Due to the pandemic, the world has seen an explosion in the number of people working from home. Two years after the monumental shift to remote work, many employers still offer the option to work from home, while others have implemented full-time permanent WFH policies. The flexibility and comfortability offered by WFH arrangements are great. Well, until you start to feel the physical effects of an informal work environment, that is. Experts say that remote workers are susceptible to a particular kind of injury and pain: repetitive strain injury (RSI).
February 28th marks the International Repetitive Strain Injury Awareness Day, which is dedicated to RSI education and prevention. And it’s the perfect promotion for you to leverage to get in front of your ideal clients. In this post, I’ll be sharing WFH statistics and injury rates and the importance of using these statistics to the benefit of improving and promoting our services. Let’s dig in!
Companies like Twitter and Salesforce have stated their plans to let employees work remotely on a permanent basis. KPMG also reported that nearly 70% of all large-company CEOs were planning to downsize their office space. Many companies today most likely have a hybrid approach, incorporating a mix of in-office and remote work. But while many employers take great steps to protect employees working in the office, do they prioritize how employees are working from home?
Here’s what the statistics say:
Although a home is a comfortable space, it’s mainly designed to be lived in. Not all people have a designated home office space that can provide their office needs, including having a properly adjusted workstation, appropriate ergonomic equipment, and sufficient ambient lighting. As a result, many people work in makeshift home offices that aren’t beneficial for their long-term health. Remote workers working in makeshift workstations can develop several kinds of conditions. One example is low back pain, which is very common among sedentary workers, and the other ones are neck and shoulder pain, as well as cramps in the hands and wrists.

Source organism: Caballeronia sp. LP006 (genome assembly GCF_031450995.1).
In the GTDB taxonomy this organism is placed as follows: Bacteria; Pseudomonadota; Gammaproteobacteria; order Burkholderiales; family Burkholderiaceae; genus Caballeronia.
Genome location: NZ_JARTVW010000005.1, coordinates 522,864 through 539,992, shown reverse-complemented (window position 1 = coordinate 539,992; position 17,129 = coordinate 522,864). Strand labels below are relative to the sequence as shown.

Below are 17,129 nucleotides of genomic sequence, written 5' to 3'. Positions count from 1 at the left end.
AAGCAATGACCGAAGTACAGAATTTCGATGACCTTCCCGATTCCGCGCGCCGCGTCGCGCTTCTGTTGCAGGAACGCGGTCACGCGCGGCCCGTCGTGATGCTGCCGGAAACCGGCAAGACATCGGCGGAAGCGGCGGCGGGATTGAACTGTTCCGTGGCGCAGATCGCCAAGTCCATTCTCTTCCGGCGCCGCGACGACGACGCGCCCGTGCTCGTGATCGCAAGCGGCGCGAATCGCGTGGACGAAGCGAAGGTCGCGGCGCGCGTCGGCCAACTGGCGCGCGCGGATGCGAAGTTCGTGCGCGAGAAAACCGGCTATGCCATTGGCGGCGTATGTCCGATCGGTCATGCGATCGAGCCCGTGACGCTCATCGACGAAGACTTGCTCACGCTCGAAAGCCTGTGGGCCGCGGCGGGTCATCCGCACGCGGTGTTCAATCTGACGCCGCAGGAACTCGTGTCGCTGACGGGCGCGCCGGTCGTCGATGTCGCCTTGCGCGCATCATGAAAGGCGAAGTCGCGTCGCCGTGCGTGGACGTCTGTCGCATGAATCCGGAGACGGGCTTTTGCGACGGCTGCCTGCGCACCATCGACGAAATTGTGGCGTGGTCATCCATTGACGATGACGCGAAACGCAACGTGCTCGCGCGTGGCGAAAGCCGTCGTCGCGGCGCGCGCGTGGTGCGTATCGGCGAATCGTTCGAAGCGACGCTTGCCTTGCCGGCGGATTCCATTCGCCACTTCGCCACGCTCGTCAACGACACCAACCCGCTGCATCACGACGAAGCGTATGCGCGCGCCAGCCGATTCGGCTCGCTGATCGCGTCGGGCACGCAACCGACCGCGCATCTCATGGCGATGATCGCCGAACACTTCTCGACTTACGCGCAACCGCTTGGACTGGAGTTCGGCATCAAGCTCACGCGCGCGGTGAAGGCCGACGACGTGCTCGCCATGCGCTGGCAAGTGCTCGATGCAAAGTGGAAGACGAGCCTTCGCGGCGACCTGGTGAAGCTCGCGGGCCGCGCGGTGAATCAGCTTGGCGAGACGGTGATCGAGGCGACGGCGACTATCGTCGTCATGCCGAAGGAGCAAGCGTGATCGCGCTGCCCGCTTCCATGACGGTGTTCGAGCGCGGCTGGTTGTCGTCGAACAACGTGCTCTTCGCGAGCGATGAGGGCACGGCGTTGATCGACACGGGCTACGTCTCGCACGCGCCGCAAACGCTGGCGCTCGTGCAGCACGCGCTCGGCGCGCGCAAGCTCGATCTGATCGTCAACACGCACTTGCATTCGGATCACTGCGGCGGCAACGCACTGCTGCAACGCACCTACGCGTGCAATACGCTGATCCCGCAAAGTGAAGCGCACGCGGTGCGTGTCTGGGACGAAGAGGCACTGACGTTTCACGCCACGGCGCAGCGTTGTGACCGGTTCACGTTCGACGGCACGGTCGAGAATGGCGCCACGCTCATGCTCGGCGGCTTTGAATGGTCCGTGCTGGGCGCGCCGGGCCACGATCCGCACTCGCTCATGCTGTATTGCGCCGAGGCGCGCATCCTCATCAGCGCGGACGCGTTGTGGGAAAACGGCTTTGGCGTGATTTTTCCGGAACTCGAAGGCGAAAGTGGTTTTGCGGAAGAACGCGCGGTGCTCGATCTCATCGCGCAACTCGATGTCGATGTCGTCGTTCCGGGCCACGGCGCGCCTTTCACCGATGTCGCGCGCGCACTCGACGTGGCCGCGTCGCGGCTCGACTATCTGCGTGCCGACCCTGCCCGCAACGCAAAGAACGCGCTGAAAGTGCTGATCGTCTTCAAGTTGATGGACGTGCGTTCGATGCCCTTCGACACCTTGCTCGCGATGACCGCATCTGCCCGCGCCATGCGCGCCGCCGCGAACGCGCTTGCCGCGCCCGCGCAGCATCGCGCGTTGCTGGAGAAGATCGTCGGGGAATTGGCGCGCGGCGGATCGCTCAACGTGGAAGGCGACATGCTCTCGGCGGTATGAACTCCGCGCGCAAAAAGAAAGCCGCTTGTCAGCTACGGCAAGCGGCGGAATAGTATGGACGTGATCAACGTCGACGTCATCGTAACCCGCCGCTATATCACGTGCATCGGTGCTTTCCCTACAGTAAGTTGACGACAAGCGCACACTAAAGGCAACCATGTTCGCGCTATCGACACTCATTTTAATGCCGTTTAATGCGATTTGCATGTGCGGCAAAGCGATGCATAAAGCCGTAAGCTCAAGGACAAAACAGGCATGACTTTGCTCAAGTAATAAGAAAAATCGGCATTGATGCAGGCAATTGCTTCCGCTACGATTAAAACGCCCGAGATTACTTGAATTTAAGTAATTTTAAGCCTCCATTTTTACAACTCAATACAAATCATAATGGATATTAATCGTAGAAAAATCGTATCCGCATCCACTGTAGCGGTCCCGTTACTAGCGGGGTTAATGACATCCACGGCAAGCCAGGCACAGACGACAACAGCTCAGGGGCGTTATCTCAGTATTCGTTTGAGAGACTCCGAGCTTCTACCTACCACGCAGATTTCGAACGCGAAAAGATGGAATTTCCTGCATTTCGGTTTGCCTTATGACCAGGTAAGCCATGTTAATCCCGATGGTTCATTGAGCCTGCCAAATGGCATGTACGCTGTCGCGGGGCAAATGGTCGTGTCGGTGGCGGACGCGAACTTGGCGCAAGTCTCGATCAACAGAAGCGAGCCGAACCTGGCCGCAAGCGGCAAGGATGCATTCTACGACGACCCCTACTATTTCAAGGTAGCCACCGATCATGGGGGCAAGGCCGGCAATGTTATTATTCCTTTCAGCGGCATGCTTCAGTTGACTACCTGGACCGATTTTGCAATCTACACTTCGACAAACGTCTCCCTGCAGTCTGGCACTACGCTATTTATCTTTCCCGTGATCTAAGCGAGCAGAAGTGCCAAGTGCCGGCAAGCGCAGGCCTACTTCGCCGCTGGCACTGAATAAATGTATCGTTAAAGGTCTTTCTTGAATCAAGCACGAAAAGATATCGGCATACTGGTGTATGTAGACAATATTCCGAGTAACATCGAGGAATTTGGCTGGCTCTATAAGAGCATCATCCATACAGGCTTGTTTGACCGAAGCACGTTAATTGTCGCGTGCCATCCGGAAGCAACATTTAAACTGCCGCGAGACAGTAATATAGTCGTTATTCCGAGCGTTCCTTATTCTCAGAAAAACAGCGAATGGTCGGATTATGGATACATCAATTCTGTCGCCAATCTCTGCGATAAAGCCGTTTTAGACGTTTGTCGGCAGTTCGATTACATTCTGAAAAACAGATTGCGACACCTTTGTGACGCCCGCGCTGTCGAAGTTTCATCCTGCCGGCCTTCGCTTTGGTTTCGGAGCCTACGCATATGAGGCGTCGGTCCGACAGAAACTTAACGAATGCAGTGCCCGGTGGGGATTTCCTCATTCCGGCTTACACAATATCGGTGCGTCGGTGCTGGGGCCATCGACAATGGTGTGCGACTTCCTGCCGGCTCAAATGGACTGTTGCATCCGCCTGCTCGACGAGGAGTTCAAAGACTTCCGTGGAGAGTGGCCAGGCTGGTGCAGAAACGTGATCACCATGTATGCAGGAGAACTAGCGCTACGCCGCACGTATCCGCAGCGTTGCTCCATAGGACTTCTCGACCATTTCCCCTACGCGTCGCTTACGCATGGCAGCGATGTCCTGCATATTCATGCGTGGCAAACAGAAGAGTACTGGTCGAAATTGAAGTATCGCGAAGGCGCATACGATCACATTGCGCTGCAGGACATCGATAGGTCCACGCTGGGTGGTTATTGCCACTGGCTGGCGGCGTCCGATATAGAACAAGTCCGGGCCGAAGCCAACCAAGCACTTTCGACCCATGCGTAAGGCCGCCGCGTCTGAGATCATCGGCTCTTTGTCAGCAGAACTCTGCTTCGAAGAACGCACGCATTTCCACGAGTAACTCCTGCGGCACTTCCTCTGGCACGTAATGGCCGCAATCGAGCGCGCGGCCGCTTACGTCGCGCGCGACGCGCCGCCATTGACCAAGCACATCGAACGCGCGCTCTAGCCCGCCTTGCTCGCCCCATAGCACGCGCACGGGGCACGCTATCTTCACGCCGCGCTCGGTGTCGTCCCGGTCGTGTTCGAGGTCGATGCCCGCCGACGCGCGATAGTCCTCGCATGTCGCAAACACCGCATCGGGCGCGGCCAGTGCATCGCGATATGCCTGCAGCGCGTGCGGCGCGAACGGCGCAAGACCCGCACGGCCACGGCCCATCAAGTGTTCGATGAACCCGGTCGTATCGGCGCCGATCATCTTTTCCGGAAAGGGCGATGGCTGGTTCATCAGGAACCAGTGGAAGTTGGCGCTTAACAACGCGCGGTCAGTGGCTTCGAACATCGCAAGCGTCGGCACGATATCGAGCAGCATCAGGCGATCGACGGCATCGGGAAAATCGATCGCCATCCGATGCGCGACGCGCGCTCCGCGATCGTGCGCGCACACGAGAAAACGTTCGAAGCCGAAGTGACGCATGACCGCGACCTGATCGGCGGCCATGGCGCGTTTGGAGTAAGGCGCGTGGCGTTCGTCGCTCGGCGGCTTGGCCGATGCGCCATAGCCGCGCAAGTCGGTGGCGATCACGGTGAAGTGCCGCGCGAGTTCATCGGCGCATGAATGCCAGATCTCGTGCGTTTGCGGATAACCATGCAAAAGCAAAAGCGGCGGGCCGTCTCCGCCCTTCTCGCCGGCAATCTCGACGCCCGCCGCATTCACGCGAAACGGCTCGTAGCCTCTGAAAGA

Since many workers did not have access to ergonomically designed chairs and adjustable monitors and desks for their WFM setups, this resulted in an increase in musculoskeletal disorders or repetitive strain injuries (RSIs).
Repetitive Strain Injury is a category of injuries involving damages to muscles, nerves, and tendons caused by repetitive movement and overuse or misuse. One significant cause of RSIs is frequent computer use. This is due to the repetitive motion of typing on a keyboard for a prolonged period of time, combined with sitting in an awkward position, unsupported arms or back, and lack of breaks. So it’s not surprising that RSIs are a common issue for those who work in a fixed or static position, such as desk jobs.
With jobs that involve sitting in front of a computer switching to remote work during the pandemic, a number of remote workers developed repetitive motion injuries. In fact, The Atlantic reported up to 89% increase in musculoskeletal disorders, where carpal tunnel syndrome is the leading disorder.
Here are some facts about RSI from Workplace Safety and Insurance Board (WSIB) Ontario that you should know:
Employers are still responsible for the injuries their workers sustain while working from home, so it’s vital that ergonomic risks at home setups are managed appropriately to ensure the safety of the workers. Ignoring this responsibility could lead to a workers' compensation claim being filed by the employee. Additionally, if employers fail to address this issue, it will impact their company’s bottom line. We all know that remote work isn’t going away anytime soon, so employers should provide their workers with the right ergonomic equipment and assess potential risks with their WFH setups.
The International RSI Day is an ideal time for you to raise awareness about RSI and other conditions and encourage employers to make preventive efforts. You can use this event as your starting point in promoting your services by making them aware of the actions that they need to take to avoid the long-term costs of RSI. There are a lot of opportunities for Ergonomic Professionals everywhere. You just have to go out of your comfort zone and reach out to your prospects.
And that’s it! I hope you gain some value from this blog. Want to learn how to get in front of the prospects that desire your services, maintain a steady stream of work, and generate more revenue for your business? Let me introduce you to Accelerate: The Business of Ergonomics program, where I show you how to get the long-term clients that you dreamed of. Just click here to join the waitlist and be the first to know when enrollment opens again!
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References and Related Resources:
1. Hinge health. Survey Report: New Health Risks of the Remote Workplace https://assets.ctfassets.net/cad7d5zna5rn/pcnll44IRi9Lj7epdl2S8/b9da9c1995485f2677d50a46b6e97504/Hinge_Health_WFH_Health_Risks_Report.pdf
2. Nulab, Adjusting to remote work, https://nulab.com/blog/collaboration/adjusting-to-remote- work/
3. PRSI Break, Occupational Safety and Health Professionals, https://www.prevent-rsi.com/business/occupational-safety-health
4. Amanda Mull, The Atlantic, Yes, the Pandemic Is Ruining Your Body, https://www.theatlantic.com/health/archive/2021/01/quarantine-giving-you-headaches-back-pain-and-more/617672/
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